Speaking of music, lurking in the back of the room was one tall, lanky gent that looked like Klank Zimmer, that introspective German composer and musician who used to share the same sound studio with Kraftwerk. But I knew he would never want to talk about the music industry at a party like this, so I started discussing politics. That worked, then I casually asked about his next project.

In clear English flavored with a German accent, he said, “Well, you know, we are composing a series of soundtracks for computer apps. It is rather exciting because we often do them live, while streaming.”

“Oh, so that’s where the music is coming from,” I said.

Also headed for the door was my friend Justine Flako, a local writer who was notorious for her recent ebooks on our changing urban cultural. I had to share a few moments with her before she left.

“Oh, Billie. Great to see you, but I’m just leaving. Come—take the elevator down with me. We’ll catch up quickly.”

Exploring her responses on my new app would be insightful, so I followed her through the busy hallway to the elevator. The doors slid open and we got one that was empty—best for private conversation. But as the elevator descended, we both slowly floated off the floor and toward the top of the elevator. Distracted by her cell phone, she didn’t seem to notice.

“Justine, do you feel this?”

“Honey, all I feel is three very good glasses of champagne. Frank always has the best. And all those outrageous people—I love it! Say, how are you?”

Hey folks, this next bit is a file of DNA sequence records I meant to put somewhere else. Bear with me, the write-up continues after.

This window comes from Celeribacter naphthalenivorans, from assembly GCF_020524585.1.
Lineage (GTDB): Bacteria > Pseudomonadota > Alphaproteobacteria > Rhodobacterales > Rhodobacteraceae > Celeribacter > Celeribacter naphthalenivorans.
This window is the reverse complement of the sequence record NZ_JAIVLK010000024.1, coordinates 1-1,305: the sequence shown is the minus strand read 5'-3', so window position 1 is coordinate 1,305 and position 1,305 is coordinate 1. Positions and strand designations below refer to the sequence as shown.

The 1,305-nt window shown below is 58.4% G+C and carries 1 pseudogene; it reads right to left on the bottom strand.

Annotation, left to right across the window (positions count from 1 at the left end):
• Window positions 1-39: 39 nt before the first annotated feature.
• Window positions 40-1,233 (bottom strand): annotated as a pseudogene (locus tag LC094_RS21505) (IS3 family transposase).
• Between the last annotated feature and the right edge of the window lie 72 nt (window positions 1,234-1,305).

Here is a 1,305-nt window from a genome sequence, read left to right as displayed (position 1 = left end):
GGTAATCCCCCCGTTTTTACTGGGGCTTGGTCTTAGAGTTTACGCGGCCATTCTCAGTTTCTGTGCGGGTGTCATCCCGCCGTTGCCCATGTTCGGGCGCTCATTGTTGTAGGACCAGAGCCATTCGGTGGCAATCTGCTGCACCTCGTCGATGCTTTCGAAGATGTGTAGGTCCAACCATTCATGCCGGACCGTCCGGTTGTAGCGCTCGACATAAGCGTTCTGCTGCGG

I grappled for the wall as I floated around the elevator. “Well, I guess I’m fine. Wow, this is weird.”

I wondered about the range of this app. I was starting to question what is reality, and what is virtual reality. I couldn’t tell anymore in this digital world where I was feeling a little trapped. Looking back, I said, “So, Justine, how’s your next ebook coming along?”

“You mean One Thousand Steps to the Top? Boy, I’m finding more people in high places acting distant and hard to interview these days. I mean, they’re so afraid of actually saying something, or maybe they’re talking to their lawyers too much. I don’t know. I just fill in the blanks with my best observations if I don’t have enough facts.”

“Facts … yeah, they’re hard to come by sometimes.”

“Oh, just make ‘em up, if you have to,” she said laughing out loud.

The doors opened to the thirteenth floor where everything appeared to be upside down, and no one getting on. I checked the portrait orientation on my phone to see if this was real.

“Oh look,” she said. “Another floor with empty cubicles. Says a lot, doesn’t it?”

“I guess, Justine,” as the doors closed. “So, who do you find open to conversations?”

“Well, darling, the ones who like to hear themselves talk. Wayne Schleester for example. He regulates the LED lighting in Times Square, and has successfully turned that part of the City into daylight, right in the middle of the night. And Gloria Whitcomb was open, too. She’s coordinating the many events in New York City. She told me the Gay Alliance and the Tea Baggers want to schedule parades on the same day at the same park. That’s outrageous! I can’t wait to see what happens.”

The elevator doors opened to the lobby, which appeared to be right side up. We kissed each other’s cheeks and she was off. I stepped out of the elevator, relieved the floor was where it was supposed to be, and decided to make this my exit as well. I’d had enough of elevators and taxis, so I tapped the Home button to exit my app and began to walk between the raindrops back to my apartment. I felt a splash on my hand, and glad that it was not digital rain.